2. Secure Communications with Space
Secure communications with satellites and astronauts is an increasing concern, and a company called QuintessenceLabs is working on a project for NASA that will ensure secure communications from Earth with satellites and astronauts. The goal of the project is to achieve a protocol which guarantees the security of communications regardless of the technology or intelligence to which an adversary has access. It also includes a mandate to secure both information “at rest” and in transit. This would ultimately increase the safety of astronauts in space and ideally preclude the needs upgrade in the future beyond minor speed increases.
3. A Smarter Power Grid
It has been speculated that the American power grid is one of the most vulnerable targets for a cyber attack. In fact, some major U.S. utilities are under “constant” attack by cyber enemies. A small encryption device called the QKarD could put an end to that fear. Using the QKarD, workers would be able to send totally secure signals using public data networks to control smart electricity grids. Smart grids are essential for balancing supply and demand for efficiency. Additionally, with proper precautions in place, they are significantly more secure than traditional grids. With the QKarD or a similar quantum encryption device, we would be able to defend and guarantee the safety of our infrastructure against attacks.
4. Quantum Internet
Today’s internet is relatively fast, but its security is paltry compared to quantum-encrypted transmissions. So why don’t we transmit everything using QKDs? Well, for one, quantum encryption would greatly slow down the internet. In the future, however, it’s possible that we could switch seamlessly between “regular” and “quantum encrypted” internet, so that our most sensitive transmissions would be passed along in an ultra-secure manner. This would achieve the ideal of a simultaneously fast and secure internet.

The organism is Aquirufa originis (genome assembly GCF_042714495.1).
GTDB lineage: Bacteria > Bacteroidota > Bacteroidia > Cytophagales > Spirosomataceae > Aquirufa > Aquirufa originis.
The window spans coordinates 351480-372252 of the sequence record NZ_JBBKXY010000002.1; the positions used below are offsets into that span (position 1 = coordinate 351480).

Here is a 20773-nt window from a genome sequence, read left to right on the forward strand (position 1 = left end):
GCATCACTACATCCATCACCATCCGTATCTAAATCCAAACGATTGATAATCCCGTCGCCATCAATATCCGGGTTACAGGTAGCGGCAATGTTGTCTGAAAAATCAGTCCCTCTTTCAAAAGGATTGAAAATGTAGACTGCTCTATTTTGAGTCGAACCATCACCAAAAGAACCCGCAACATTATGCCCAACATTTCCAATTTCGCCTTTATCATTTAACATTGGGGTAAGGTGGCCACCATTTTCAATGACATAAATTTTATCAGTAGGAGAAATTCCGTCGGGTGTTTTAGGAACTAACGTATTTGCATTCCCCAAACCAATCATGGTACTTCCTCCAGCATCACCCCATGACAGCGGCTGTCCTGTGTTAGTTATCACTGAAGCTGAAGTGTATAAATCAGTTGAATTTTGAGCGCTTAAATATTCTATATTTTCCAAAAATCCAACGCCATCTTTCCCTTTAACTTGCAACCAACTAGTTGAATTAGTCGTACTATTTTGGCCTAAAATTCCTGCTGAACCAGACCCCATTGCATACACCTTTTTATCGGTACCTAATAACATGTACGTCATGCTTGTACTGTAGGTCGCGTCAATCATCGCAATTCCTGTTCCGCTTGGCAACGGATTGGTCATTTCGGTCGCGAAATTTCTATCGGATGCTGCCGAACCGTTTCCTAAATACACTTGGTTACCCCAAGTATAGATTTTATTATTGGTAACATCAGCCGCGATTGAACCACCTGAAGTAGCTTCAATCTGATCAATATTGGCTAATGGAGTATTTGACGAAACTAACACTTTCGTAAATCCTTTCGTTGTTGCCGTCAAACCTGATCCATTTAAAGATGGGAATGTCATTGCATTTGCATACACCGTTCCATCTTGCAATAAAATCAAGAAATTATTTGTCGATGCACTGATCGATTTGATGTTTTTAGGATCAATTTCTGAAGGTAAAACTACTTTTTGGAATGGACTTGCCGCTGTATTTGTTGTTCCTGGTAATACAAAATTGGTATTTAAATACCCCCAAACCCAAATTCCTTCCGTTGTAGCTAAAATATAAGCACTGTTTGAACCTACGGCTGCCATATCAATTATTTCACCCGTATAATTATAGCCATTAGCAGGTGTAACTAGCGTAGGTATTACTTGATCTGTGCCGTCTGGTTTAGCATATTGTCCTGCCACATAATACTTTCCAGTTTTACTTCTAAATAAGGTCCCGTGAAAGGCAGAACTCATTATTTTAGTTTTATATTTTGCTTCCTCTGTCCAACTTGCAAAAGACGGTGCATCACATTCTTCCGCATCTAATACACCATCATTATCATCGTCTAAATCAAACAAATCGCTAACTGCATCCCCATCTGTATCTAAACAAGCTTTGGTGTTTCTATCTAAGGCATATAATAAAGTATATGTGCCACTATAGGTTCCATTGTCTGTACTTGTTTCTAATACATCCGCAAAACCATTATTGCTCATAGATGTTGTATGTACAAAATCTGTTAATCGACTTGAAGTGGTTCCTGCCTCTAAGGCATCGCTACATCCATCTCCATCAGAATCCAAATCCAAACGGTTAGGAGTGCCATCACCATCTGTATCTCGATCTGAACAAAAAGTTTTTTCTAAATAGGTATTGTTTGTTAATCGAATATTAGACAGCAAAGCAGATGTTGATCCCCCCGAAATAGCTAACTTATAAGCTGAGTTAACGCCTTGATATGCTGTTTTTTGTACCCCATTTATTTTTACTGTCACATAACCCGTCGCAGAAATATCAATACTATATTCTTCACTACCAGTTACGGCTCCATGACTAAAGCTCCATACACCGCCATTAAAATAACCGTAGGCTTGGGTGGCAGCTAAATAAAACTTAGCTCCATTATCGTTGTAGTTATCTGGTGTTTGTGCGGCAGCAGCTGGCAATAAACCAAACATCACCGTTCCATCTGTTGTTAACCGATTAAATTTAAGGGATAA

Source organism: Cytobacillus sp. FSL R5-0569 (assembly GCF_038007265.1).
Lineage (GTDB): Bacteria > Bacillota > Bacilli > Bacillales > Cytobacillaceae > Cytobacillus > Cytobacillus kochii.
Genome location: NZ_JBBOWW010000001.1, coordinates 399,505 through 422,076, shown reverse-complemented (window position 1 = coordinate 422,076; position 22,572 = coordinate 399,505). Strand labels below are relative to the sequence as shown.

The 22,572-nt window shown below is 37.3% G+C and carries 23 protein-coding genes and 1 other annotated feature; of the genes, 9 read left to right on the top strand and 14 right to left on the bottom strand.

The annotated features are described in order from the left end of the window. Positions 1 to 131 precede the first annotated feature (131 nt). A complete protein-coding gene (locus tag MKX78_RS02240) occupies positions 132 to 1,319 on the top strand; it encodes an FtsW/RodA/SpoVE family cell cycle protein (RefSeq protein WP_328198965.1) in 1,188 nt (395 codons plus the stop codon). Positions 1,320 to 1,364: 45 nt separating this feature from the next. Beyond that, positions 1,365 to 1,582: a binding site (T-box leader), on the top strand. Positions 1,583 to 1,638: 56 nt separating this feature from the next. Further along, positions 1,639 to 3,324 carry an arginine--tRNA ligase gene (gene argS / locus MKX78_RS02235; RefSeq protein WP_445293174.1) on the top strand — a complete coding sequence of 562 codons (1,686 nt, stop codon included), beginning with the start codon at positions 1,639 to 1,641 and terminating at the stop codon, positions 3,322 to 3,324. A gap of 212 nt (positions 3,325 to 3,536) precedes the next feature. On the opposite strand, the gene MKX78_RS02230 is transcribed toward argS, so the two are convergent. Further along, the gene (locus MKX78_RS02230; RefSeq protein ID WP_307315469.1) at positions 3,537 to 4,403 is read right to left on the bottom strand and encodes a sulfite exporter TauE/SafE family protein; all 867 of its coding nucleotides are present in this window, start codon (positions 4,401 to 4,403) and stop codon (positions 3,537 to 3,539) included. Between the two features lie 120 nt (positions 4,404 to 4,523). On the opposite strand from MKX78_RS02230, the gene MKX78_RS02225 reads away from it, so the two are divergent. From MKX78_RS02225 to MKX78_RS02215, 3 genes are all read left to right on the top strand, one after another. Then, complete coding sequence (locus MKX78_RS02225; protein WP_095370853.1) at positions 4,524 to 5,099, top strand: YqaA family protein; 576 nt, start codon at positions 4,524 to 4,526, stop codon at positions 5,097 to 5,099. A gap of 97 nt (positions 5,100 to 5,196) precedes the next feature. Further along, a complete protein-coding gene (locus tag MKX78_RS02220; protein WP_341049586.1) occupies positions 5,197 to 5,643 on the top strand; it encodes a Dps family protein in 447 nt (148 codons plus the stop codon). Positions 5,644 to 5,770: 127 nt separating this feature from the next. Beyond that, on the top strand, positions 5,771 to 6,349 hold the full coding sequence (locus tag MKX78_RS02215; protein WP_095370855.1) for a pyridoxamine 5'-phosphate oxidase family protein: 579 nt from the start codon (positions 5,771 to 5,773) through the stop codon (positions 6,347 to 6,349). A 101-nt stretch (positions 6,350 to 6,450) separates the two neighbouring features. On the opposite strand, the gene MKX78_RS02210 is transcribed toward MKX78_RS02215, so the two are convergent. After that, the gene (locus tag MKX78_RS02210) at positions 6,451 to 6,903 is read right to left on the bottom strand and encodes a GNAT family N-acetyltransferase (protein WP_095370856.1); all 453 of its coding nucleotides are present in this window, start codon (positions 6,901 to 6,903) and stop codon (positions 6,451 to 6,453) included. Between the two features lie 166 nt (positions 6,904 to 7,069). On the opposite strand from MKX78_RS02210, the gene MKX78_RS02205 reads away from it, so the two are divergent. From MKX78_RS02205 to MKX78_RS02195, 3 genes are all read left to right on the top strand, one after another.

With the rise of Facebook, Twitter and other social networks, the previous decade has been one of rampant and unchecked sharing. However, the coming years are likely to see a much greater focus on issues of security, privacy and individual protection. When the new iPhone comes out, for example, owners will be able to access them using fingerprints, adding a whole new layer of security: biological identification. As devices become more “wearable” and screens increasingly disappear, biometrics are likely to become a huge part of how we secure them.
When it comes to transmitting sensitive information between two or more points, however, we need something stronger. It’s likely that QKDs and other quantum encryption methods will fill in the gap and allow us to secure sensitive information more effectively in the future. Quantum encryption is a powerful and positive step in the right direction, toward a future in which we can feel more secure about how and what we share.